Cash rents for farmland in Illinois are projected to decline for the second year running and into 2017 if commodity prices do not rebound, according to a report from the University of Illinois at Urbana-Champaign.
Average rents are expected to fall from $228 per acre in 2015 to $220 per acre this year, a 3.5 percent year on year contraction compared with a 2.6 percent decline between 2014 and 2015.
The steep decline is attributed to falling incomes, which are not projected to recover this year. If corn prices remain near current levels into 2017, farm rents could fall by an additional 10 percent.
“If prices or yield are not above expectations, 2017 will be the third year in a row of losses on cash rent farmland. […] In particular, working capital at the end of 2017 will be at levels requiring many farmers to cut costs,” the report’s authors warn.
Until 2015 average farmland rents in Illinois had not contracted since before 1992, the earliest year for which numbers are provided by the United States Department of Agriculture (USDA).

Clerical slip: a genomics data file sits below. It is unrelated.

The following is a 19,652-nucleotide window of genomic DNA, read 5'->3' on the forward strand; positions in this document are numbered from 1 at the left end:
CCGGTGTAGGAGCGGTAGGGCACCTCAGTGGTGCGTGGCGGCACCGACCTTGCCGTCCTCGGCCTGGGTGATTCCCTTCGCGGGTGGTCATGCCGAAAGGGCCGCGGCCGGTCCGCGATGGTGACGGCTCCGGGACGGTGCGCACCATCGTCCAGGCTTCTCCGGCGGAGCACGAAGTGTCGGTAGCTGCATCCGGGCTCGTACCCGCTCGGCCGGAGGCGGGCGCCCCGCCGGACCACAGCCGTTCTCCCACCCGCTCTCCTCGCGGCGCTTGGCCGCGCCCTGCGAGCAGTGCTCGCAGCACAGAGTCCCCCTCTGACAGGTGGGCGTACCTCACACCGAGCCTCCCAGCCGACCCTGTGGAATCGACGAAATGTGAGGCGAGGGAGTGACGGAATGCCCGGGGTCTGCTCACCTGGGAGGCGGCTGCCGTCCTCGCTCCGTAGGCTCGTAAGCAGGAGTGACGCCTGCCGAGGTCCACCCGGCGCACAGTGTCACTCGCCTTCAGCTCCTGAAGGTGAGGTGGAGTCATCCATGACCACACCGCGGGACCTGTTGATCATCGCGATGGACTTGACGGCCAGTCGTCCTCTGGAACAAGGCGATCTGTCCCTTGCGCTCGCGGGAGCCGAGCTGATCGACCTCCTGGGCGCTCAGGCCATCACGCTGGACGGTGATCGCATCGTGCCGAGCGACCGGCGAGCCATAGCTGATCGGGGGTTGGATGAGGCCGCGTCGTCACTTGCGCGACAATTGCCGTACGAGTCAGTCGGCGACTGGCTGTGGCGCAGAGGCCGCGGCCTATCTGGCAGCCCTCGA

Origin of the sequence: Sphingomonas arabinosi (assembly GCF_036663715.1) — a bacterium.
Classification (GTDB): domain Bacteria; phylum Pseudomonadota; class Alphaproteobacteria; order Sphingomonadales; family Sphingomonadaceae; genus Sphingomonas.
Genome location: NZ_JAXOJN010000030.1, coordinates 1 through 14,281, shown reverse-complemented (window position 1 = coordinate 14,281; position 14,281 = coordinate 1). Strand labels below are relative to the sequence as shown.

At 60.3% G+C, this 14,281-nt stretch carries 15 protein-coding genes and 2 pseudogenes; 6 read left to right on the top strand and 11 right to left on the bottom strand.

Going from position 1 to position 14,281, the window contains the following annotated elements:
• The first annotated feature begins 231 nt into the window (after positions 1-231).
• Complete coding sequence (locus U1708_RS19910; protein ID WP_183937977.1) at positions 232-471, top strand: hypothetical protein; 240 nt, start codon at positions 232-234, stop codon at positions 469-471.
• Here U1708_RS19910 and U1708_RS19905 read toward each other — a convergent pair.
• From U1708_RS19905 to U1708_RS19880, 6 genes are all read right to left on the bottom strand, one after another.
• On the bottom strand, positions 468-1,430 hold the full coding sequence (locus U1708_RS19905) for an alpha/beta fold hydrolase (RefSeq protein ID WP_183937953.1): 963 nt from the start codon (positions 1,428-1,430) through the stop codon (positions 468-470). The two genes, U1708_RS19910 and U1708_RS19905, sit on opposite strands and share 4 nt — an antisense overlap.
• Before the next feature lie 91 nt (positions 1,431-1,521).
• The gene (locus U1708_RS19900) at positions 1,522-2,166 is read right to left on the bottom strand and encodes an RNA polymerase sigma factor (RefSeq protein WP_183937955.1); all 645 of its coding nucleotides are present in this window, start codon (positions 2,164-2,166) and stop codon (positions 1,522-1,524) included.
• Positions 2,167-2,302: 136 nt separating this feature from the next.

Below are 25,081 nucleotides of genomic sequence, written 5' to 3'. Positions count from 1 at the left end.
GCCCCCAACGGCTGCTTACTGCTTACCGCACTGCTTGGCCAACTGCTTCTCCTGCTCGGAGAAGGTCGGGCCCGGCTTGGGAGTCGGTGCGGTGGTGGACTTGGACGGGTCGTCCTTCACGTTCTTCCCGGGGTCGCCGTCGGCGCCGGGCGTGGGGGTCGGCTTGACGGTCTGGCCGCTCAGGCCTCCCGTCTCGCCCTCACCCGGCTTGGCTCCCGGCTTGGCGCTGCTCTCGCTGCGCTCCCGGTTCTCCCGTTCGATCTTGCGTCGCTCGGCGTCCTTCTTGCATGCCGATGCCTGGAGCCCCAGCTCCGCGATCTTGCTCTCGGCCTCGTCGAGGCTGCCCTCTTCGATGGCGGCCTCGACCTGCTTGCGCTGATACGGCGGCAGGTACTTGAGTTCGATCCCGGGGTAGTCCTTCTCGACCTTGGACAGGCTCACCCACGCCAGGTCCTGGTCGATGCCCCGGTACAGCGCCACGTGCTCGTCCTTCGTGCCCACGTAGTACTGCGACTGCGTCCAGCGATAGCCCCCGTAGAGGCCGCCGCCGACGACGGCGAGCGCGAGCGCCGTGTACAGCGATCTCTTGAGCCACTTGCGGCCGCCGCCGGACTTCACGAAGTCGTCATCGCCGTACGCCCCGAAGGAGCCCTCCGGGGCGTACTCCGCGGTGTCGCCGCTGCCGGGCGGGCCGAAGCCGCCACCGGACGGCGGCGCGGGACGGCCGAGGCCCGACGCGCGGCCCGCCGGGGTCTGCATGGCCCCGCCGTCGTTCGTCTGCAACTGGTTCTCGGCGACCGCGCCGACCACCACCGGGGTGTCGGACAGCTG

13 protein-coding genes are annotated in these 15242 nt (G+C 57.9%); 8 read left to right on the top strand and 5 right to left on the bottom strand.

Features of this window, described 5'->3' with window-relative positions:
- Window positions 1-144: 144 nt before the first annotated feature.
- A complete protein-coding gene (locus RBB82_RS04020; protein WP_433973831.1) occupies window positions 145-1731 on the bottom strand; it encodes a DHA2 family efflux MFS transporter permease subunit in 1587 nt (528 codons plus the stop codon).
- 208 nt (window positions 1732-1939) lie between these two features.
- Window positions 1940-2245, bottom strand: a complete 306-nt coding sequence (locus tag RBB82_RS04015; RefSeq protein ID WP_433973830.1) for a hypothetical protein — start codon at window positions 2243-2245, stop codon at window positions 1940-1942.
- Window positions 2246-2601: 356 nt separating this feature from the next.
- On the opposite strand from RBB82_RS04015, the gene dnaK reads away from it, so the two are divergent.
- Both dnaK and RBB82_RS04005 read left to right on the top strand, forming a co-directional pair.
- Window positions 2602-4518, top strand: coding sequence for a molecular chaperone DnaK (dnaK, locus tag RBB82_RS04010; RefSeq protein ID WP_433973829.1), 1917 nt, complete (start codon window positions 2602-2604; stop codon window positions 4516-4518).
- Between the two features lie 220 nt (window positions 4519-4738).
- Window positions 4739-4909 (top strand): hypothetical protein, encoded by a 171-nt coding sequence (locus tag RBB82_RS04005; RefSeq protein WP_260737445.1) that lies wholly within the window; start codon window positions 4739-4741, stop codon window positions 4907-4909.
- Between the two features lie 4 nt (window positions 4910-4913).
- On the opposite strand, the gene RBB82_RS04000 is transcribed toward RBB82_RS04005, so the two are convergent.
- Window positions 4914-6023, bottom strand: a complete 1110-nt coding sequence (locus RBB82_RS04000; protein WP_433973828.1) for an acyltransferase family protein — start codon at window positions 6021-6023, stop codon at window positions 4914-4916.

Illinois farmland is among the highest valued in the US, according to the USDA. Data going back to 1992 suggests average farmland rents in the state have been closely tied to overall US farmland rents.
Iowa State University’s Dermot Hayes told Agri Investor in February that downward pressure on US farmland prices has probably been masked so far by tenants absorbing losses first, but these will eventually be borne out in lower rents.
“[Farmers] are going to try and squeeze money everywhere and that includes using less phosphorus and potassium fertilisers, adjusting their seed choice downward to save money, and eventually they’re going to have to call the landlord and renegotiate the lease, but that’s going to take some time,” he said.